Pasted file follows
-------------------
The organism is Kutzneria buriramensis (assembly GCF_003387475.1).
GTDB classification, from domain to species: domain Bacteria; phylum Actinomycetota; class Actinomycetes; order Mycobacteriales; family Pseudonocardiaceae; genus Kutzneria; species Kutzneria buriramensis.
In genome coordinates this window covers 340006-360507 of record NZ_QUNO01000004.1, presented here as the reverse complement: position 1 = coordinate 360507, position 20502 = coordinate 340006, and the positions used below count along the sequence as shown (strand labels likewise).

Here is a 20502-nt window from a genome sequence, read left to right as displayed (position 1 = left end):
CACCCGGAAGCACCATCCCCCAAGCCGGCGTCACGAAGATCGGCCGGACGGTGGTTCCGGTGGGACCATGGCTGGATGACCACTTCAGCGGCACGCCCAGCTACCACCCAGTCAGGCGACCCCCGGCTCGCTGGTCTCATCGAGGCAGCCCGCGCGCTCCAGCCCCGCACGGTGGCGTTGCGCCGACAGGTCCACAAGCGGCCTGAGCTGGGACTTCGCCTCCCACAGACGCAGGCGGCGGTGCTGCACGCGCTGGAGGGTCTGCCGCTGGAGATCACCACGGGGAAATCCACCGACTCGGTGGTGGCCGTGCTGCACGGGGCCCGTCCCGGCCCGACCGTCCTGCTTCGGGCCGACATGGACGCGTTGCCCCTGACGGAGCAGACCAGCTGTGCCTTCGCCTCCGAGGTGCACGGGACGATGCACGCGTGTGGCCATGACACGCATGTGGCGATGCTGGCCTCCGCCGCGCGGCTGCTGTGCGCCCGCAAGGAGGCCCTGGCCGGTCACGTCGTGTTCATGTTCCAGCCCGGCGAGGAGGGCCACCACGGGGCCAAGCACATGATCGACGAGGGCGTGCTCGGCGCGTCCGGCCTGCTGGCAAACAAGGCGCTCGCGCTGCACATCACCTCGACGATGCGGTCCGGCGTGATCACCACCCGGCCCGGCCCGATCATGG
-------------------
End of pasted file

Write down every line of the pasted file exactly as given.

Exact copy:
The organism is Kutzneria buriramensis (assembly GCF_003387475.1).
GTDB classification, from domain to species: domain Bacteria; phylum Actinomycetota; class Actinomycetes; order Mycobacteriales; family Pseudonocardiaceae; genus Kutzneria; species Kutzneria buriramensis.
In genome coordinates this window covers 340006-360507 of record NZ_QUNO01000004.1, presented here as the reverse complement: position 1 = coordinate 360507, position 20502 = coordinate 340006, and the positions used below count along the sequence as shown (strand labels likewise).

Here is a 20502-nt window from a genome sequence, read left to right as displayed (position 1 = left end):
CACCCGGAAGCACCATCCCCCAAGCCGGCGTCACGAAGATCGGCCGGACGGTGGTTCCGGTGGGACCATGGCTGGATGACCACTTCAGCGGCACGCCCAGCTACCACCCAGTCAGGCGACCCCCGGCTCGCTGGTCTCATCGAGGCAGCCCGCGCGCTCCAGCCCCGCACGGTGGCGTTGCGCCGACAGGTCCACAAGCGGCCTGAGCTGGGACTTCGCCTCCCACAGACGCAGGCGGCGGTGCTGCACGCGCTGGAGGGTCTGCCGCTGGAGATCACCACGGGGAAATCCACCGACTCGGTGGTGGCCGTGCTGCACGGGGCCCGTCCCGGCCCGACCGTCCTGCTTCGGGCCGACATGGACGCGTTGCCCCTGACGGAGCAGACCAGCTGTGCCTTCGCCTCCGAGGTGCACGGGACGATGCACGCGTGTGGCCATGACACGCATGTGGCGATGCTGGCCTCCGCCGCGCGGCTGCTGTGCGCCCGCAAGGAGGCCCTGGCCGGTCACGTCGTGTTCATGTTCCAGCCCGGCGAGGAGGGCCACCACGGGGCCAAGCACATGATCGACGAGGGCGTGCTCGGCGCGTCCGGCCTGCTGGCAAACAAGGCGCTCGCGCTGCACATCACCTCGACGATGCGGTCCGGCGTGATCACCACCCGGCCCGGCCCGATCATGG